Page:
Q & A with Dr. Pam
I would like to thank the individuals who have submitted questions to Science Corner! I have enjoyed hearing from you and would like to share with our readers some of the questions that I have recently received. Please continue to send your science questions to email@example.com!
- Dr.Pam Osenkowski, Director of Science Programs
Hello Dr. Pam,
I'm considering going to medical school but I learned that to teach suturing, teachers have the med students perform the technique on pigs’ feet. Is this true? If I don’t want to use pigs’ feet, are other alternatives available?
Thank you very much for contacting Science Corner. I taught at a medical school last year and can vouch for the fact that pigs’ feet are used to teach students the suturing technique. But I would like to mention that there are simulators made of synthetic materials available to learn this technique, and they serve as a great alternative.
My advice is to raise your concerns to your instructors as early as possible to give them an opportunity to accommodate your request. Be prepared and impress your instructors by providing them with information about the alternative models you wish to use well in advance of the semester to allow them time to place the order for the simulator, if they allow for its use. An example of an affordable simulator that could be purchased can be found here.
My father recently had heart valve replacement surgery and received his new heart valve from a pig. I am greatly saddened by the fact that a pig, who probably did not have much of a life had to be killed although I am very happy that my father is still alive. If it were me, I would probably choose the mechanical replacement although one can never be sure until faced with that choice.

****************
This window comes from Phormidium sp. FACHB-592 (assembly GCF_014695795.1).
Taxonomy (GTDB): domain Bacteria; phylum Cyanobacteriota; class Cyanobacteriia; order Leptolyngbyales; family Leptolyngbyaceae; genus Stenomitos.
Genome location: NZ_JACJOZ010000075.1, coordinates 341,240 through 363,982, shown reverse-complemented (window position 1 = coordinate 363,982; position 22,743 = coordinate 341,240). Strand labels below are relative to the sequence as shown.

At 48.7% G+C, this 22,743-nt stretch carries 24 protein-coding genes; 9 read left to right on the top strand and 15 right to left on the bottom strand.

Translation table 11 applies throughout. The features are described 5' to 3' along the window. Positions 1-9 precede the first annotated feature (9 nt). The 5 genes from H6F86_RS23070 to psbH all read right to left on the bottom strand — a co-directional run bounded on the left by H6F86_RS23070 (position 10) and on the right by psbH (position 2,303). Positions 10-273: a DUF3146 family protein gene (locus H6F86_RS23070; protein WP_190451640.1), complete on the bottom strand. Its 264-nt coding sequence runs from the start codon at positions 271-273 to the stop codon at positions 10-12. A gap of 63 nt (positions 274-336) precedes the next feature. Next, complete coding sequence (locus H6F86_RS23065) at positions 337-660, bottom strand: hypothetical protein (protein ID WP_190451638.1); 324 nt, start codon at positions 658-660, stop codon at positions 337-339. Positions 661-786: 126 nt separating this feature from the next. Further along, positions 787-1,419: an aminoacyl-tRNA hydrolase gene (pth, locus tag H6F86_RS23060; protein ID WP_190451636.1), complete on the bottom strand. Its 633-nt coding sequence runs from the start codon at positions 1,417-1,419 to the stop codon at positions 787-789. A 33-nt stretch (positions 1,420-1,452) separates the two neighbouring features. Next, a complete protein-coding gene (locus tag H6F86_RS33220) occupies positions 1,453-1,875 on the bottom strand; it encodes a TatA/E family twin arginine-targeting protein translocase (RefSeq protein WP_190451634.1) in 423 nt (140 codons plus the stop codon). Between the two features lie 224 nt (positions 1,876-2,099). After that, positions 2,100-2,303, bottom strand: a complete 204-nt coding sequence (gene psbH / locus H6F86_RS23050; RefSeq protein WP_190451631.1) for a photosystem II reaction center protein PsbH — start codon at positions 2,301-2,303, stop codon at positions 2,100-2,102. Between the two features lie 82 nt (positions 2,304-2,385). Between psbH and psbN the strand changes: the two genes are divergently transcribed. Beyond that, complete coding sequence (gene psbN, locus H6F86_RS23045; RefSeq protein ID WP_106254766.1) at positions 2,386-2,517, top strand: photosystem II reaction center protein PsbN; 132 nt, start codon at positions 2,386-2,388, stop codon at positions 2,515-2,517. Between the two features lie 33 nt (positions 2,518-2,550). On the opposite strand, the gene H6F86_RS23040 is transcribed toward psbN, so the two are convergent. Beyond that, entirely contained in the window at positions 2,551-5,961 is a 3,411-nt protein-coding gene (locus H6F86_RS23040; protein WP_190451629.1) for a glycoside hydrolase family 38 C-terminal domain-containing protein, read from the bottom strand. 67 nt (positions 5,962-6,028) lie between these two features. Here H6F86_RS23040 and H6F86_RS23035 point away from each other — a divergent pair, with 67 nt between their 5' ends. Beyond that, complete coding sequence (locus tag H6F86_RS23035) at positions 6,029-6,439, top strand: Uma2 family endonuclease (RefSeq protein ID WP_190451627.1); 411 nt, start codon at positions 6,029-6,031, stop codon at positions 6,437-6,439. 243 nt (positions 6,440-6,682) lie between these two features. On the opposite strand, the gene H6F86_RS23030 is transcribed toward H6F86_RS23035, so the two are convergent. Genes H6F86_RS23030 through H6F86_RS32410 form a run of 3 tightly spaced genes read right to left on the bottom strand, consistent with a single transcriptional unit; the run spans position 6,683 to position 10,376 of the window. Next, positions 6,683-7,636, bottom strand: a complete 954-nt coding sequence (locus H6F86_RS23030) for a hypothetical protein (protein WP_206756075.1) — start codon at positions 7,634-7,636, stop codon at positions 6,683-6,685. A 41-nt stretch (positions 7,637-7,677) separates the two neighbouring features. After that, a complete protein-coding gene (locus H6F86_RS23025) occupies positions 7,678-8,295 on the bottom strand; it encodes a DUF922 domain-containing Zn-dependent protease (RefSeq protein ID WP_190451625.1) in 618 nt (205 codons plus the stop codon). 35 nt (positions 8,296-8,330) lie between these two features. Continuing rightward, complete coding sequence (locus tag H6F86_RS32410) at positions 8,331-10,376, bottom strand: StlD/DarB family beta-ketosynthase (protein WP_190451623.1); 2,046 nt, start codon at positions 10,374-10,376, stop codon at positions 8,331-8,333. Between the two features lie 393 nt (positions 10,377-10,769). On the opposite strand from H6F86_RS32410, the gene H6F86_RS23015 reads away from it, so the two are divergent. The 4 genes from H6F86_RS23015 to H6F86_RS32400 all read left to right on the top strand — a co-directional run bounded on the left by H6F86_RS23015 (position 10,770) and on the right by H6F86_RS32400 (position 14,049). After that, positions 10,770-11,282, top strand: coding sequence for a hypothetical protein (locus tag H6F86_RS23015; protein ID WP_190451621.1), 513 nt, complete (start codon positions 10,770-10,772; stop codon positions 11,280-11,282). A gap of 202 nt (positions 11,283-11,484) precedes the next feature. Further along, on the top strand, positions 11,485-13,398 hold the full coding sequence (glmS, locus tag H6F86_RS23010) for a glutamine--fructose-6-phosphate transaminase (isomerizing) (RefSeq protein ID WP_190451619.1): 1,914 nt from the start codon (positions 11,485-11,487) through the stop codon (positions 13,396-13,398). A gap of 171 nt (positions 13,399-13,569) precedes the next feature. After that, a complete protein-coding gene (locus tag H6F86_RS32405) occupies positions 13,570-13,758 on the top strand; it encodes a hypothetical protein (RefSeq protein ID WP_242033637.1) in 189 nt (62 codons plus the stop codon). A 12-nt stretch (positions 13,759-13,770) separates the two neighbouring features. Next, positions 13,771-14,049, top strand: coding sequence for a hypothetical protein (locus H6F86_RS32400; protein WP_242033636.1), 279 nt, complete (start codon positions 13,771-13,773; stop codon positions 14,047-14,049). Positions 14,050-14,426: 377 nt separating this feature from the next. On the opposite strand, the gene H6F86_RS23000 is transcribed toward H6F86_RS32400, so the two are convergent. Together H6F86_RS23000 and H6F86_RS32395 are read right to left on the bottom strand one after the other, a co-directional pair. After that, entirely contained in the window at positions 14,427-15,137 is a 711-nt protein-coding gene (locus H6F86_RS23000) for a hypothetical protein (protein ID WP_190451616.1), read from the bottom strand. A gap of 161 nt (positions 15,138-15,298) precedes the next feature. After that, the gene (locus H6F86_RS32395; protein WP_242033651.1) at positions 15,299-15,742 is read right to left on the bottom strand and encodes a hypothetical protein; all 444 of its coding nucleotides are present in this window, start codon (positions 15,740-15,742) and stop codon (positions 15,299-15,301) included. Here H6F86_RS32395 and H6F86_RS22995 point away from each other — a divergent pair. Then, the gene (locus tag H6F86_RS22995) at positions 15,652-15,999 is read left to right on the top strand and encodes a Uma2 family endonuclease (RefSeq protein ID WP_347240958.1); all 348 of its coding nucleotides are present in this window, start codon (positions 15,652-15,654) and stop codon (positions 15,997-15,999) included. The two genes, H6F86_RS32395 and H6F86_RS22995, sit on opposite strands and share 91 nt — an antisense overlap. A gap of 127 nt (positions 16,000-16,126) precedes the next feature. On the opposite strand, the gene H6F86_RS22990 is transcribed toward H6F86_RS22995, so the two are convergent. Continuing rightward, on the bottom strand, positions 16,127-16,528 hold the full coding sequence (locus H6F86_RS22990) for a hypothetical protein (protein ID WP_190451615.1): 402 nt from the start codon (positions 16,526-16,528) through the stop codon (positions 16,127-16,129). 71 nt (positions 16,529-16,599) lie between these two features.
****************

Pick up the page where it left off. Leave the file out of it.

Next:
What are your thoughts on using the pig heart valve in humans? Overall, I just do not think this should even be a choice but, at the same time, I would not want to choose a pig's life over my father's. I guess you can say I'm feeling a little conflicted over this, so I thought I'd ask for your thoughts on the subject.
Thank you for your time and consideration.
You bring up a very good question, and I appreciate you taking the time to reach out to Science Corner. The issue of valve replacement is a matter that causes conflict for a lot of people. The first thing I would like to say is that I’m very happy that your father is doing well. While I’m not knowledgeable of the specifics related to your father’s condition, I suspect that your father’s doctor may have supported the choice for the pig valve for specific medical reasons. When choosing between pig valves and mechanical valves, doctors have to consider durability of the valve versus risk of blood clot. While mechanical valves are considered more durable, the risk for blood clots is increased with mechanical valves. Patients with mechanical valves are prescribed blood thinners, so perhaps that was a factor your father’s doctor took into consideration.
Mechanical valves are continuously being improved and it is my hope that the medical community will better resolve the blood clotting issue and rely solely on mechanical replacements in the future, so that heart valve replacement patients are not placed in difficult position of having to choose between pig valves and the mechanical variety.
Dear Dr. Pam,
In addition to making a donation, in what other ways can I help NAVS?
Thank you so much for your email, it is great to hear from our supporters.
Some things you can do to help our cause is sign up for our Take Action Thursday e-blasts (if you haven’t already done so), and contact your local legislators on the animal issues that we bring to light. You can also order our Personal Care for People Who Care book- to show you which companies do not test their products or ingredients on animals- and tell your friends and family which companies we should support! If you are a fan of social media, you can follow NAVS on Facebook and Twitter, and tell you friends and family to do the same!